This week she happened to ask if I had shoes. And then there were a few other things …. I won’t share what I gave her until I see if she uses it or not, and I’m waiting for photos from the wedding. But I’m soooo excited for her!
Something old, and something new
Something borrowed, and something blue
Once upon a time, brides would often rely on gifts from friends as part of their attire. It’s changed a bit now. I think it’s a shame. Anyway, I hope to share more news soon … just have to wait and see!
ISO glamour photos
My week in isolation with kids was interrupted briefly by some professional photographers coming over for a photoshoot (exciting news I hope to share soon once it is official). Me being me, we got to chatting. The photographer and his wife (who is also a talented photographer) were just lovely. When they left, I gave them sourdough starter and I’m sure they will end up making bread that is even nicer than mine. (Part of the photoshoot involved bread – so of course, I gave them some to eat. They said they don’t usually get fed while working!)
It’s been hard from these guys. They were working on a project in the fire-ravaged town of Cobargo when the #stayathome direction came. Their photography work nearly all dried up. People who work in the creative industry have been especially affected by COVID-19. This couple are philosophical about it, using it as a time to contemplate life and be grateful for things around them. The spent time at the south coast, living a slower-paced life than the often would.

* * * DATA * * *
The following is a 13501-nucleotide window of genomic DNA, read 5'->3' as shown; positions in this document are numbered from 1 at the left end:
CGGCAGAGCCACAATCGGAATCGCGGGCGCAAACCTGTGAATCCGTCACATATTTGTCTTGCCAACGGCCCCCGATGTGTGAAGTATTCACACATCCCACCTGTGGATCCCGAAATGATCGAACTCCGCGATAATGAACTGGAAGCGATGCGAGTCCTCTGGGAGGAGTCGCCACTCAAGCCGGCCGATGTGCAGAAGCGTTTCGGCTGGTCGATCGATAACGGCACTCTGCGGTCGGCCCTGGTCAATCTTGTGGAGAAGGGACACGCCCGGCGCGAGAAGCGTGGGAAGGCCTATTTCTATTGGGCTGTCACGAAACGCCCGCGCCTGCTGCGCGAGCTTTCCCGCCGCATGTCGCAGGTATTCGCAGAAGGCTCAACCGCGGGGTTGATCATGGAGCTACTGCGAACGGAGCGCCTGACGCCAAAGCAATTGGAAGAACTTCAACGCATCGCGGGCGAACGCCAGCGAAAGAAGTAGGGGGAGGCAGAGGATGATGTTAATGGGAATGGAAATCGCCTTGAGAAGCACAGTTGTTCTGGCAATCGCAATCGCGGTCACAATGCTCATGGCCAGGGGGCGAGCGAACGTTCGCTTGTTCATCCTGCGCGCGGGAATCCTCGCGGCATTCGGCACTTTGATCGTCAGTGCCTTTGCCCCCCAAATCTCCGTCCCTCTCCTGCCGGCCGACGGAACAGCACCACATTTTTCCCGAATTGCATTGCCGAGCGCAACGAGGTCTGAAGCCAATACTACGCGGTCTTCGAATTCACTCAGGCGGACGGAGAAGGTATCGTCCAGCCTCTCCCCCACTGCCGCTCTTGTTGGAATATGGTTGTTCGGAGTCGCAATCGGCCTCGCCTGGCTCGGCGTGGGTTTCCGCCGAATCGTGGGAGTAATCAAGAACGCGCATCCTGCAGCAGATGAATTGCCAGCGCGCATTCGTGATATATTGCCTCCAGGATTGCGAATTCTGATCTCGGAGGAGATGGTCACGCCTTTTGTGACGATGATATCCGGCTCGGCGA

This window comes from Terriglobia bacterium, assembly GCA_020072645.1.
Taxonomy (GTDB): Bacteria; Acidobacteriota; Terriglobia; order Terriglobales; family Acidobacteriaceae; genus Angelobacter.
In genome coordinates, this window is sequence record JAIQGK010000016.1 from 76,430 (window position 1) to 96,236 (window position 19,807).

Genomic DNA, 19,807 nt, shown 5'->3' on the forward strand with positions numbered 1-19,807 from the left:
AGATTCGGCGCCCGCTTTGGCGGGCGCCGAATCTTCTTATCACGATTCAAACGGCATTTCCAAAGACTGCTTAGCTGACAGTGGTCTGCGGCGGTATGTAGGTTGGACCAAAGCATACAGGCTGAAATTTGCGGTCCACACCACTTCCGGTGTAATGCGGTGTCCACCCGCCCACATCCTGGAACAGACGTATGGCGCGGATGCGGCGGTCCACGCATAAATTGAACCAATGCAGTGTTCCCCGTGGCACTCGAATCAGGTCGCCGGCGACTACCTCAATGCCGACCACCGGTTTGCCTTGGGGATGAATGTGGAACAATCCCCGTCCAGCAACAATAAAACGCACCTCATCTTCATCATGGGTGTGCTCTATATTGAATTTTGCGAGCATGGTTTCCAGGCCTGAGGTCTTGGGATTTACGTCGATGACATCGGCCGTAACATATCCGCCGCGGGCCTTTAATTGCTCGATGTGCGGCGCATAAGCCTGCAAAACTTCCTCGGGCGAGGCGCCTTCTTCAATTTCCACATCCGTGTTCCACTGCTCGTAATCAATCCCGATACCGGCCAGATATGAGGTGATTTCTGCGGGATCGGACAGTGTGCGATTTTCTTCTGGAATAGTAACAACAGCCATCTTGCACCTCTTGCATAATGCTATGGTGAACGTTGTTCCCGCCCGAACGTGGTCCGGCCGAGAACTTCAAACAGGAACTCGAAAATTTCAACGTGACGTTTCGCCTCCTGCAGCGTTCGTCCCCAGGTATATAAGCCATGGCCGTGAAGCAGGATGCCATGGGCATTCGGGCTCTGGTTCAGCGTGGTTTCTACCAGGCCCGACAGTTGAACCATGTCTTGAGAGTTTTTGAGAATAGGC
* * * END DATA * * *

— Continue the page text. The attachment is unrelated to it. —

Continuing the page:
This week we have been enjoying our new computer.
My PC was nearly eight years old. It’s had a good run, but it is slow now and doesn’t have much memory. Neil needed something for editing my podcast and videos (someone we plan to do in the future). In the end, we got what is essentially a gaming computer – for half price.
The secret is that Neil bought the parts and assembled it himself. Yep, he built a computer. He watched a few YouTube channels, worked out what to buy and how to do it, and he was away. I thought it would take all weekend, but he had the pieces together in a few hours. Then he spent time uploading the right software.
It helps that Neil works in comms and likes techie stuff. He said nearly anyone can do it, but it does help if you understand computers.
And the end result? His laptop used to regularly shut down while editing my podcasts. Now it is smooth sailing. And things that previously took five minutes only take him around 30 seconds:)
The frugalista lifestyle doesn’t necessarily involve sacrifice. Often, it’s just about research and finding a different (and cheaper) way to do things.
I met my neighbour who I gave the jigsaw puzzle to on ANZAC Day again. She had a special role to play.
It turns out she is a professional trumpet player. Normally, she plays at one of the dawn services on ANZAC Day. But this year, like many other trumpet players, she performed the last post from her driveway.
Neil, my kids and I ventured out at 5.50am with torches and a lamp. It was a solemn and beautiful vibe. The birds were so loud! I guess normally there are so many people at a dawn service that the birds all fly away. There was a group of maybe half a dozen of us, maintaining social distancing, and a few people on balconies. Her rendition was solemn and moving.
ANZAC Day is always significant in our household. My paternal grandfather died serving in WWII in Port Moresby. He left behind my pregnant grandmother, three children and a farm. My Dad was born after he died.
Lest we forget.
- A 1,000 piece jigsaw puzzle
- Sourdough starter
- 2 x avocados (excess, which I gave to my neighbours downstairs)
Total tally: 281 items gifted since 30 December